It all got started when my fantastic friend "Uncle Jesse" (this is the name he chose for himself. Don't ask) - who is a gay man - posted a status update about how he doesn't like the idea of the Pride Student Union at our university starting a blood drive to get "non-gays" to donate in the names of the gay men who are, by federal law, disallowed from donating blood. His status noted that there are other things Pride could do that aren't a blow to the community's ego, and said, "This is really offensive! It is almost comparable to when women had to vote through their husbands. Shouldn't we focus on a campaign to change the law and not be passive aggressive?"

This is a controversial statement, of course, and one on which I think people could have an informed, interesting debate. Unfortunately, that is not what happened.

One of Uncle Jesse's "friends," whom we shall call Mr. Phelps* - who identifies as a cis straight white man - jumped right in and said that "the gays" should "turn the other cheek." He argued that this is exactly the kind of activism the gay community should be doing, because the "unbiased middle" will "respect it more."

Shall we start right here? The "unbiased middle"? What the fuck is that? I've never met such a person. We don't live in an unbiased world, and this is exactly the kind of privilege Kyrie and I are trying to bring to light so we can smash it to bits. There is an assumption that people who are the most mainstream/privileged in society (usually, straight middle-class cis white men) are neutral and therefore unbiased. But women/queers/people of color/transpeople/the poor are too blinded by their own outsider status and therefore are just not to be trusted. This is an unacceptable position, because straight white cis men have bias too, as individuals - we all do, all of us earthlings.

Second: Are we supposed to care deeply about what tactics this apocryphal "middle" will respect? And should we trust Phelps here as the arbiter of that group's sensibilities?

As E pointed out, straight people don't have to run around holding marches and demanding respect as straight people, because they already have it. But Phelps doesn't think we should try to be heard: We should "live [our] lives on [our] own without the in your face attitude" and then we will be more respected. He argued that we only still have racism in America because there are still black people arguing that our society is not equal.

I'm going to let that sink in a minute, because we still have a ways to go.

So, obviously, this is a really stupid thing to say. There is racism everywhere, and if he's not seeing it in his extensive world travels, that's because, as D pointed out, his white privilege allows him to not see it. Instead of arguing this point with any intelligence, our buddy just repeats himself over and over again: world traveler, never seen racism, probably because only in America are the brown people gettin' uppity. His attitude is horrifying and misinformed. It also, as I pointed out to him, sounds like things people who have an interest in continuing oppression would say: Don't make too many demands, just stay calm, no sudden moves, and if you don't freak out your patriarchal overlords too much, we'll give you a cookie.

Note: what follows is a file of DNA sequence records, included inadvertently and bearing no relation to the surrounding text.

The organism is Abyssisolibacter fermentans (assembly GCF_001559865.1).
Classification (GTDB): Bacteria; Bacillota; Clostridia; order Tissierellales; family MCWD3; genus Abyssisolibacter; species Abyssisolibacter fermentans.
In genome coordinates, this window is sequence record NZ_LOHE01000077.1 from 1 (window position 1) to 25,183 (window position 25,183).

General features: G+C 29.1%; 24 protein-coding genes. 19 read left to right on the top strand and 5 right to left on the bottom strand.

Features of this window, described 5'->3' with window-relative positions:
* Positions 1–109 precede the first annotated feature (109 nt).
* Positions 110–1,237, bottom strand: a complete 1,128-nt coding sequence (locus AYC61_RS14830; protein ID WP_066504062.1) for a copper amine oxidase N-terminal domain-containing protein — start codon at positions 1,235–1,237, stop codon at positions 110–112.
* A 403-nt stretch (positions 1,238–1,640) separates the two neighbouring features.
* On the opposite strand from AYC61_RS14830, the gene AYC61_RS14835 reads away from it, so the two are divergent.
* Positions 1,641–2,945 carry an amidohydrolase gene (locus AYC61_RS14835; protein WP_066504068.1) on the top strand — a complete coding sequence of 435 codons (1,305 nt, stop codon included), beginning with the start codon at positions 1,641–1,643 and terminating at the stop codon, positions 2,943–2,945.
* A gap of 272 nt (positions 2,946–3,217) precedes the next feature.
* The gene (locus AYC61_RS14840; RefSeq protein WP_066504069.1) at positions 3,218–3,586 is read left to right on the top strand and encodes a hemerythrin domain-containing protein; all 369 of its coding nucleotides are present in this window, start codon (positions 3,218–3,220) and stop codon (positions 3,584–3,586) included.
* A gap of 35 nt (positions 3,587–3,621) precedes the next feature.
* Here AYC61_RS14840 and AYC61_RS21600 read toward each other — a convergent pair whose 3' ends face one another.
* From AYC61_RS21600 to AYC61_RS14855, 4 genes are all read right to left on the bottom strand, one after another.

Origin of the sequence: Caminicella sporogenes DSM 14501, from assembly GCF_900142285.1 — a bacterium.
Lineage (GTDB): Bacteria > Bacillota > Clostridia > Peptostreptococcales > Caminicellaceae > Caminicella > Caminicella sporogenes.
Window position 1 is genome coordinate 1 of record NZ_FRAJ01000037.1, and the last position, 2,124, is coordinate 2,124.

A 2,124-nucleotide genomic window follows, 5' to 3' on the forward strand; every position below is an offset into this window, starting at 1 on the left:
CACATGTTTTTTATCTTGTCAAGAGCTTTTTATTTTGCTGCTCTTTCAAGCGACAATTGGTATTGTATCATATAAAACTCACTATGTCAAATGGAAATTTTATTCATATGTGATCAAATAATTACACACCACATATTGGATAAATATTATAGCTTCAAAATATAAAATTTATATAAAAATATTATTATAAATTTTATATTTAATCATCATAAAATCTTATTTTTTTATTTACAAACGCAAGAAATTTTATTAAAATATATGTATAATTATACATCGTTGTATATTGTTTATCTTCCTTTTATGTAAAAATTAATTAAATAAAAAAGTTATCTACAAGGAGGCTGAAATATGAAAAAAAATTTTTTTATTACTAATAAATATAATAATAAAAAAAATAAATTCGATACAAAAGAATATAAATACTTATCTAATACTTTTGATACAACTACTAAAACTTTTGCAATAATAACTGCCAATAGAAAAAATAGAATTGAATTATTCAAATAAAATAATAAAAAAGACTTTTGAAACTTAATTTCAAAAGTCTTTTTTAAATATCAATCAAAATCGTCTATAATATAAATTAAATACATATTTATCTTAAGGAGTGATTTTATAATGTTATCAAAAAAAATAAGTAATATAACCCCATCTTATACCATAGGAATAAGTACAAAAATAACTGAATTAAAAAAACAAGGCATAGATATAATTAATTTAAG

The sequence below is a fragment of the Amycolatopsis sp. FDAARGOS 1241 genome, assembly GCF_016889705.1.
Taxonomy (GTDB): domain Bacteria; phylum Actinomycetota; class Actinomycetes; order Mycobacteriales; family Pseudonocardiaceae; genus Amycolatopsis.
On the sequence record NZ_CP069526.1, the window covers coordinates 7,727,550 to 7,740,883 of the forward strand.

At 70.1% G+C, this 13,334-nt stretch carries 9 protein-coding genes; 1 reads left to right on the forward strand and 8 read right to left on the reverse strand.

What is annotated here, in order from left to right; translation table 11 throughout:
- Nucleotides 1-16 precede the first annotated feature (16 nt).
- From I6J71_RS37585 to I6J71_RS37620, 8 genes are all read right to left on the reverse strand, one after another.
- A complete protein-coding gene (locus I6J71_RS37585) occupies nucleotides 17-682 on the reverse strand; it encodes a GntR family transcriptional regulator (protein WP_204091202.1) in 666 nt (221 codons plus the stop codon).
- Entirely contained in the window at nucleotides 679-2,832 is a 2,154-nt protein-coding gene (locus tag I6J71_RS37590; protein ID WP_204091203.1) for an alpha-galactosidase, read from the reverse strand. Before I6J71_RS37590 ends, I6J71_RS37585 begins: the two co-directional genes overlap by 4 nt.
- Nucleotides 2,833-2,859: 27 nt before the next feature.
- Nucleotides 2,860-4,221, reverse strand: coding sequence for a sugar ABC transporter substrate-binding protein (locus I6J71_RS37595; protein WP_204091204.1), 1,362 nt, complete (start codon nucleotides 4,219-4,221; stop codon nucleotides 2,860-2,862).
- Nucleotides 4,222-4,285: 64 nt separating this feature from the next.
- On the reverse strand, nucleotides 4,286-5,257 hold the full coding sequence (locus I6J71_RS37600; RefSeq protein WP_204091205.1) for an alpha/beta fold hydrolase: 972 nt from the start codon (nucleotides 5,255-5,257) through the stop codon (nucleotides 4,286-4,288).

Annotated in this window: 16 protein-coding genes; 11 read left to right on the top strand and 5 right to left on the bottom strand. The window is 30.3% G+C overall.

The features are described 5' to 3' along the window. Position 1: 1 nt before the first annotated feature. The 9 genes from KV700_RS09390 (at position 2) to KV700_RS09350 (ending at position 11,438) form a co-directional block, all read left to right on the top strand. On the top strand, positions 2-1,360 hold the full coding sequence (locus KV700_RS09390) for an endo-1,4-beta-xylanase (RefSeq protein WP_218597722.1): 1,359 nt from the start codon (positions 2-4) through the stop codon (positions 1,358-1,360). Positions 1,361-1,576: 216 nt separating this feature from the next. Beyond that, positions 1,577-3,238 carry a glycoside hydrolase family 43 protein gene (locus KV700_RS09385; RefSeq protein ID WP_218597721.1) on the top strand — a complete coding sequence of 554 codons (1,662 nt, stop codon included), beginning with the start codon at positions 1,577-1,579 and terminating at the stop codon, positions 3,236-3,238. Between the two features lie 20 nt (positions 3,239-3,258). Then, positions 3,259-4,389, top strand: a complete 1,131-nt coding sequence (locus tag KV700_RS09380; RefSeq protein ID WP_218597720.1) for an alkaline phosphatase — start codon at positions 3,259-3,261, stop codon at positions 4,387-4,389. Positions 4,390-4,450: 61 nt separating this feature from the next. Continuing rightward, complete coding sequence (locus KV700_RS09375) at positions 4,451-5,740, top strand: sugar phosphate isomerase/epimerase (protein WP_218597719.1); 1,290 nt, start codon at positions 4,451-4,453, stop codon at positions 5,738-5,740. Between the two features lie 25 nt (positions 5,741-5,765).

Our hero, Uncle Jesse, came back to the conversation and said, "Being silent will not promote progress... planned coordination and civil protest and education will. Gandhi wasn't silent; he wasn't obnoxious. He just gave a voice to those who did not have one, and it made a difference." Others chimed in to point out that civil rights leaders have long worked for the benefit of people other than those in their demographic groups. To argue otherwise is to ignore history.

Phelps's reply is that we queers can go show that we're better than everyone else by supporting groups that oppose us. He also had some things to say about transpeople. I want to warn you that what he says is extremely ignorant and has violent connotations, but the entire point of this post is to point out his ignorance and deconstruct it. Ready? Let's go.

Phelps not only argues that we should all "shut the fuck up" and stop being so "in your face" about stuff, but that the gays should disassociate themselves from transpeople. He claims that his gay friends (of COURSE he has "gay friends." I really think we should fine people for saying "I'm not racist, my best friend is black," and other derivations thereof) agree with him. And, furthermore, that "there is no dif between a man that lops off his dick because he thinks he’s a woman, and a dude that cuts his hand off because he thinks the devil is inside of it."

This is, of course, where I totally lose my shit.

I wrote a really long response on Facebook that I'm not going to post here, in which I called out his transphobia as serious bigotry, told him he doesn't know anything about anything if he thinks America is the only place with racism, and insisted that you can't change the status quo by being quiet. It has NEVER worked that way.